Stakeknife could have murdered 40 people - probe 'potentially bigger than UDA Brian Nelson case'
An investigation into the activities of the IRA's most senior double agent may cover more than 40 murders.
The IRA informant, codenamed Stakeknife, is to be investigated over a series of killings carried out in the 1980s and 1990s.
While the police probe into Northern Ireland's dirty war will initially look at 24 cases, it is understood it could grow to twice that size.
The Army agent, codename Stakeknife, has been named as west Belfast man Fred Scappaticci. He denies it.
Stakeknife's handlers and others within the Army, MI5 and RUC Special Branch are also to be investigated.
A source close to the probe revealed that this case has the potential to be much bigger than that of former British Army agent Brian Nelson.
When asked about the size of scale of the allegations against Stakeknife and his handlers, the source replied "colossal".
Alleged victims of Stakeknife said they were overjoyed after the new investigation was ordered. But they called for an outside police force to carry out the probe.
Director of Public Prosecutions Barra McGrory said yesterday that he had asked the PSNI Chief Constable to launch probes into the activities of the agent Stakeknife.
Scappaticci was named as Stakeknife in 2003 - an allegation he has always denied. He left Northern Ireland when the claim became public.
Potential criminal activity by Scappaticci's handlers and other personnel within Military Intelligence and MI5 is also to be investigated.
And the PPS is to review a prosecution decision in 2007 not to pursue perjury charges connected to a High Court case in 2003 involving Scappaticci.
During this case Scappaticci gave evidence under oath that he was not Stakeknife.
Mr McGrory said these were "extremely serious matters", perhaps "the most significant" in his time as Director of Public Prosecutions.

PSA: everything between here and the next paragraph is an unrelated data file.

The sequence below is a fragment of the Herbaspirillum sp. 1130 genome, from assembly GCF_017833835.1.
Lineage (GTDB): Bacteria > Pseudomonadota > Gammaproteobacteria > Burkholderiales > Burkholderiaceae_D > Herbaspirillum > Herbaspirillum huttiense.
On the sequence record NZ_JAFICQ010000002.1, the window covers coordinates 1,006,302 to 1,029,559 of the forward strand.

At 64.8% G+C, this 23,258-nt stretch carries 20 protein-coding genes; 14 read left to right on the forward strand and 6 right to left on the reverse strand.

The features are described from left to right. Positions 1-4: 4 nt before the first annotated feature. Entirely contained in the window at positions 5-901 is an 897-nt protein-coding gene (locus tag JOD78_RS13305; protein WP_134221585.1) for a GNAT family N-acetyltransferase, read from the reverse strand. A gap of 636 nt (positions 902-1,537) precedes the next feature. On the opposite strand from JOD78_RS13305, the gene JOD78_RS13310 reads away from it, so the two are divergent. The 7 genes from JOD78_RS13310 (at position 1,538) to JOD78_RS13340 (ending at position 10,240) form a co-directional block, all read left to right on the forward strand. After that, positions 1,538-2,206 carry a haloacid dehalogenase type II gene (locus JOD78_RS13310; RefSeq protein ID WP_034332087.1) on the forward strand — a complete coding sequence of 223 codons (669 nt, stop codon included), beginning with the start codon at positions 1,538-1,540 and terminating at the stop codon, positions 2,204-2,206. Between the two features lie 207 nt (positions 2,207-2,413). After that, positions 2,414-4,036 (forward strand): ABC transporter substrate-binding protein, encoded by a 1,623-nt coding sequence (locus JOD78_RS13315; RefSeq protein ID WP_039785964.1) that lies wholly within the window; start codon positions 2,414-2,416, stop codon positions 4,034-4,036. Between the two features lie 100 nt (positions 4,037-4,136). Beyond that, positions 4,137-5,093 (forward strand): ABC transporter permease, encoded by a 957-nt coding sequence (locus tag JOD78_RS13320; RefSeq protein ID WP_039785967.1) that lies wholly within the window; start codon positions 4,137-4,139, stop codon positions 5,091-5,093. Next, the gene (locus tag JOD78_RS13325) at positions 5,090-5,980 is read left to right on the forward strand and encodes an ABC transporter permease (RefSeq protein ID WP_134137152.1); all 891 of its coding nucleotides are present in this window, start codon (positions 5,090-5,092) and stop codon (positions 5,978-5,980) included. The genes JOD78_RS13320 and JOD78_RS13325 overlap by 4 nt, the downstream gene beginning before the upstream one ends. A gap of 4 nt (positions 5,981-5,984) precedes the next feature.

"I have not taken the steps to commence investigations lightly, but rather consider they must be taken to ensure that public confidence can be maintained in the office of the Director of Public Prosecutions and in the wider criminal justice system," Mr McGrory said.
The investigations follow a review by the Police Ombudsman of material arising from the three investigations carried out by Lord Stevens into allegations of collusion.
The Police Ombudsman's involvement arose from a number of complaints made by members of the public and from matters referred to it by the psni.
They included allegations that some murders could have been prevented, and that a number of people were subsequently protected from investigation and prosecution.
Mr McGrory said he was made aware of the scope and range of possible offences that may have been carried out by Stakeknife after the Police Ombudsman provided him with information. Stakeknife was the most high profile British agent operating within the IRA throughout the 1980s and 1990s.
Mr McGrory said he has asked the Chief Constable to "investigate a range of potential offences which relate to the alleged activities of an agent commonly known as 'Stakeknife'."
He said he had asked the PSNI to examine the full range of potential offences that may have been carried out by Stakeknife and any potential criminal activity that may have been carried out by Security Service agents.
Mr McGrory added that in a separate, but related, matter, he considers there is sufficient information available to review a prosecutorial decision relating to a case involving an allegation of perjury in 2003.
"I have serious concerns in relation to this decision. Having reviewed all of the available evidence, I consider that the original decision did not take into account relevant considerations, and also took into account irrelevant factors," he said.
Mr McGrory added: "I have concluded that the original decision was not within the range of decisions that could reasonably be taken in the circumstances. This decision has been set aside."
He has asked the Chief Constable to provide further materials so that the matter can be reconsidered.